Rather than rogue or overzealous captains misinterpreting vague guidance, this incident provides conclusive evidence that the impetus for the collisions originated with very specific orders from the upper levels of the organization’s central leadership back on the Chinese mainland. The captains of the CMS vessels view such tactics as tools accessible to them, but only use them following orders from their higher command. As the captain of CMS vessel number 84 states in the video: “as long as the commander gives an order, be it hitting, ramming, or crashing, we will perform our duty resolutely.”
The tactics used in this incident are reminiscent of encounters that took place at sea between the U.S. and USSR in the early years of the Cold War. Recent encounters between the American and Chinese navies elsewhere in the South China Sea, such as that involving the USS Cowpens in December, bring such parallels into stark contrast. While some commentators stressed the role of the activities undertaken by the Cowpens in causing the incident, the 2007 incident off the Paracels begs the question of whether or not the Chinese People’s Liberation Army-Navy (PLAN) shares the same operational doctrine as its ostensibly civilian counterpart. The Cowpens incident reportedly involved the use of similar tactics, with a Chinese amphibious ship shouldering the U.S. destroyer after it was asked but failed to leave the area, eventually leading to a near collision between the two vessels. That there would be doctrinal overlap between the PLAN and SOA is a distinct possibility, with the two organizations continuing to strengthen already close ties as part of plans outlined at a recent annual meeting held between their senior officials.
The CCTV4 documentary is remarkable not only for the level of detail it provides on collisions that occurred in 2007 as a result of Cold War-era tactics, but also because it provides this information in a tone that seemingly condones and even endorses such actions. In addition to comments from SOA officials discussing the “glorious end” to the confrontation, the narrator in the documentary describes it as a “grand battle,” of which the outcome is apparently regarded as successful. The Chinese leadership has reportedly viewed similar incidents as having been settled in China’s favor, including the 2012 standoff at Scarborough Shoal, and may even have begun reformulating a maritime strategy based on the “Scarborough Model.” Yet the CCTV documentary suggests that the “Scarborough Model” is by no means new, and that the operational concept of using civilian maritime law enforcement vessels to conduct maritime “rights safeguarding” or “rights protection” campaigns has quite possibly been in the works for some time, since at least 2007.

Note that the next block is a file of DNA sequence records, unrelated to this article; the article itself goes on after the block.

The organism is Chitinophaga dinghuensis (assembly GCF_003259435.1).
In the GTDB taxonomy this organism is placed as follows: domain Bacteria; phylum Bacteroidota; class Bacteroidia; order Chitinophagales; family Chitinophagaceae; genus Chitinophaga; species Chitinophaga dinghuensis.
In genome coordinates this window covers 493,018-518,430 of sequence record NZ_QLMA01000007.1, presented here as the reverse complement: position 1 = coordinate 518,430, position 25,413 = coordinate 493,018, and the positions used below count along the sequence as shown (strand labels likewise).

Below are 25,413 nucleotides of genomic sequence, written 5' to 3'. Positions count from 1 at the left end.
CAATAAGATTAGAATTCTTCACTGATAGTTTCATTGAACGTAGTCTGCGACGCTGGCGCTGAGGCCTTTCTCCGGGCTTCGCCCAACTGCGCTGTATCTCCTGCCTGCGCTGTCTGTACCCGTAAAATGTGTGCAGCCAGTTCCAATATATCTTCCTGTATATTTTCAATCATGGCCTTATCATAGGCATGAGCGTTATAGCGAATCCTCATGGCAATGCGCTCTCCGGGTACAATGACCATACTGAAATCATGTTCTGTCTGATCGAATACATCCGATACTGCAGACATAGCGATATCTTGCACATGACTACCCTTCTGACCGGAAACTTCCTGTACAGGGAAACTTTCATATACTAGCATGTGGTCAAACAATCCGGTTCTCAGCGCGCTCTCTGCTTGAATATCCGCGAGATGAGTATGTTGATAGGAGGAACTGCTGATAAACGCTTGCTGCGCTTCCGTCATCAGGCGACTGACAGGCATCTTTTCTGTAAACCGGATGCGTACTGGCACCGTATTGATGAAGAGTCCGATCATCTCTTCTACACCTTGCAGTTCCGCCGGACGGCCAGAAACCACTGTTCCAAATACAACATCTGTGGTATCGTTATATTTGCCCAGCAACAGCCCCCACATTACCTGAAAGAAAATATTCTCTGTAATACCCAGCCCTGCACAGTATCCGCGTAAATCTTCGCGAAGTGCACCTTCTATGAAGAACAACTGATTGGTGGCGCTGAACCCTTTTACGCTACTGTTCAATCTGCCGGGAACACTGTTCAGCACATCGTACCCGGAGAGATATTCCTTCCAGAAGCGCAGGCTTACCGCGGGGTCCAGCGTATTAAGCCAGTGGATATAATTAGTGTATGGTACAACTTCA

These insights also illuminate an important point in the wider debate over what has been referred to as a more assertive or even aggressive Chinese foreign policy, and its relationship to the “pivot” or “rebalancing” policy undertaken by the Obama administration. Despite the initial signs of this newly assertive foreign policy often being traced to the 2009-2010 period, China had already begun as early as 2007 to undertake a series of provocative actions that seemed designed to assert greater authority and jurisdiction over its claims in the South China Sea. The resulting confrontation described above indicates that Chinese assertiveness not only predated the rebalance, but the Obama administration itself.
Scott Bentley is a PHD candidate at the Australian Defence Force Academy ([email protected]), researching maritime security strategies in Southeast Asia.